And then to my left, I recognize a man from my town just as he recognizes me. We say hi, and he moves in to a seat beside me as he places his computer bag on the floor. I ask if he's coming back from work; he asks me what I was doing in the city. Then I look down at my devices, poised for a ring or vibration.
And then, I realize: I don't really know this man. I've lived in the same town with him for probably a decade and all that I know is who he's married to and where he goes to church. I look back at my phone, then over to him. "What do you do?" I ask.
He smiles as he answers. He's warm and open. I discover he works in my industry, as a consultant. "No way!" I say. "We're supposed to make a decision today on that." He offers advice.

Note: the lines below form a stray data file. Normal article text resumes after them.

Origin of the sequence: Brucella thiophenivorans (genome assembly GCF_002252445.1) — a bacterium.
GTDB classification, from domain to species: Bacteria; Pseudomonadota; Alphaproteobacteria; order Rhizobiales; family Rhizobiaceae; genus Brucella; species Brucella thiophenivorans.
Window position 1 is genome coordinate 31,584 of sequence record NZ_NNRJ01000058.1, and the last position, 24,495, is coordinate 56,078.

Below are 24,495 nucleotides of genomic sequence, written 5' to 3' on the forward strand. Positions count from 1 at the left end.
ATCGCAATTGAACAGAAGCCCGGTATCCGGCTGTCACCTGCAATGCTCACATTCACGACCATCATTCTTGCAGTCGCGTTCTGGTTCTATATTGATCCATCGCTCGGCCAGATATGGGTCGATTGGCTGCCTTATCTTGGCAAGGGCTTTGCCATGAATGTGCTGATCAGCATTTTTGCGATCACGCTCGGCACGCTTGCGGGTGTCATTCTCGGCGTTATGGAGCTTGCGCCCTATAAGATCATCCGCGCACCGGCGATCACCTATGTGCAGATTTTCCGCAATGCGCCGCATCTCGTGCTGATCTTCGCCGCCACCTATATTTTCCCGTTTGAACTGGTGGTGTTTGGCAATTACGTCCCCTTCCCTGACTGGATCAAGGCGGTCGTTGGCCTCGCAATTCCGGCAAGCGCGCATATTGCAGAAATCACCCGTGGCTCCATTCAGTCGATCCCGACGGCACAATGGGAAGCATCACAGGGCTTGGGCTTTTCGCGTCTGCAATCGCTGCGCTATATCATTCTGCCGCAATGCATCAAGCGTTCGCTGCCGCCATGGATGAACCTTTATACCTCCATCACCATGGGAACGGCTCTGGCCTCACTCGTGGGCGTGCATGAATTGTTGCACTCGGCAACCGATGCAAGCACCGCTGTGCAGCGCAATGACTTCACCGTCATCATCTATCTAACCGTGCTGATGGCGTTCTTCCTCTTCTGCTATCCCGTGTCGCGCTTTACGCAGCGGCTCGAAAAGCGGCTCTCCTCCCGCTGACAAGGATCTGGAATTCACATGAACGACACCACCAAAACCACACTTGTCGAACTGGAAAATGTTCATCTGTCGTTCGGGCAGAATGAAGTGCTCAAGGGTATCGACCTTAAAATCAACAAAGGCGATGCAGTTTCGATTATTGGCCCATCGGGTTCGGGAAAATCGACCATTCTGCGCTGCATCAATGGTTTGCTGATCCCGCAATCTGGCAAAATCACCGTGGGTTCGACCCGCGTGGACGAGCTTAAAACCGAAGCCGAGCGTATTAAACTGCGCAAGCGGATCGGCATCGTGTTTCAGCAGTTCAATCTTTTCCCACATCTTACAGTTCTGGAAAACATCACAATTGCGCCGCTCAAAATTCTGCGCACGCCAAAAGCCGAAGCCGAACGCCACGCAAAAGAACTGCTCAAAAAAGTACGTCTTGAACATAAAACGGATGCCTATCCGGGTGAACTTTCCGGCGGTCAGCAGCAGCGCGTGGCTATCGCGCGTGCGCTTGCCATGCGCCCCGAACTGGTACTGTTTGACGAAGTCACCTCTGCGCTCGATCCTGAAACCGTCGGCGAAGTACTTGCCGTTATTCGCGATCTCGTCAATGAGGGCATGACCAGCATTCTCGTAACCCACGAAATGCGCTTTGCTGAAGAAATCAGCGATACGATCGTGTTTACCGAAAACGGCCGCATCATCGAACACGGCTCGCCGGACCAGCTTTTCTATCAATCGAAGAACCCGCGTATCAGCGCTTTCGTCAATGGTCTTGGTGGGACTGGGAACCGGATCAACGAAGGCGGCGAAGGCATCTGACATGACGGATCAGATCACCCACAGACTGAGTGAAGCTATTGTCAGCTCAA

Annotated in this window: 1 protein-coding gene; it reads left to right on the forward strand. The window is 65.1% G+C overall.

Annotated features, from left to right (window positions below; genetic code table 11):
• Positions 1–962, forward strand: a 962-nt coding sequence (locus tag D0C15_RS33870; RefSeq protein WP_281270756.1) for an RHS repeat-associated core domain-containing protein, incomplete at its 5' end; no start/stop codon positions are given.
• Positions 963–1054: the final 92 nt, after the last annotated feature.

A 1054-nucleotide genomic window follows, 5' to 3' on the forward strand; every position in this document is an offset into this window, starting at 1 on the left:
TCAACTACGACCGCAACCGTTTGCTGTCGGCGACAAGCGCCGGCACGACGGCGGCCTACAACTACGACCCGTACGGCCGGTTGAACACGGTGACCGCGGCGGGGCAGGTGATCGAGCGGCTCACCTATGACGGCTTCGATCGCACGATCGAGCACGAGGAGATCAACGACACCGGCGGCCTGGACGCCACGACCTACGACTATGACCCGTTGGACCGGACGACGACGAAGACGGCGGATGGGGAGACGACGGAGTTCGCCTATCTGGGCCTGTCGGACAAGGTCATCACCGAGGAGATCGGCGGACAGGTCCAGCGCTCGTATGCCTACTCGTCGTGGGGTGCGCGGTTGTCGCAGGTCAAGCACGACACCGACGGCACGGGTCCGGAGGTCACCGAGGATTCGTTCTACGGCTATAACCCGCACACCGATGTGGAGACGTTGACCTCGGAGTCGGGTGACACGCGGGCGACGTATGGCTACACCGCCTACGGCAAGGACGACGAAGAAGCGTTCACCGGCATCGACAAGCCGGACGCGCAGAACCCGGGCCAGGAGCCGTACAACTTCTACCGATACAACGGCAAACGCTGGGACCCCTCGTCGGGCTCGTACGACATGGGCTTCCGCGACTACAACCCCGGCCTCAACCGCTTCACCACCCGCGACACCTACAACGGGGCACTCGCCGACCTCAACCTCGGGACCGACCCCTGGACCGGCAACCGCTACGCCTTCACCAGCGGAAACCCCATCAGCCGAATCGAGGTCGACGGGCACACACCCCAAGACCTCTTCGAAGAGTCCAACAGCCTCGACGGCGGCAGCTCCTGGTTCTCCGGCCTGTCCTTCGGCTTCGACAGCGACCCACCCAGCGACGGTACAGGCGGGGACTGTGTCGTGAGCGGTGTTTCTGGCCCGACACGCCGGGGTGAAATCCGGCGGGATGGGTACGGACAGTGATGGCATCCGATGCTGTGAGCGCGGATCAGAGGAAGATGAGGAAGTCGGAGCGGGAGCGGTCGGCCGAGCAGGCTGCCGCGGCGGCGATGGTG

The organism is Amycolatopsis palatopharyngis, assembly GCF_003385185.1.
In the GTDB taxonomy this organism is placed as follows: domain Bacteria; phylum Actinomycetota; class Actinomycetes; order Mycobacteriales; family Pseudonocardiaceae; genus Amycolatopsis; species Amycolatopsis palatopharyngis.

He talks. And he shares. And I ask. And we learn. Outside, beyond the summer-cold waters of the bay we pass brown hills and the industrial white blocks of the Rodeo Refinery. The blue sky is slashed with white. A mother clutches a bag of taffy, a bearded man sits with his head slumped dead-asleep on his chest, a child shrieks.
We enter the narrowing throat of the Mare Island Strait towards our destination, toward our separate lives. I look at my phone, then up again. I remind myself to always, always look up.
With a Perspective, I'm Susan Dix Lyons.
Susan Dix Lyons is the founder of a medical clinic in Nicaragua. She lives in St. Helena.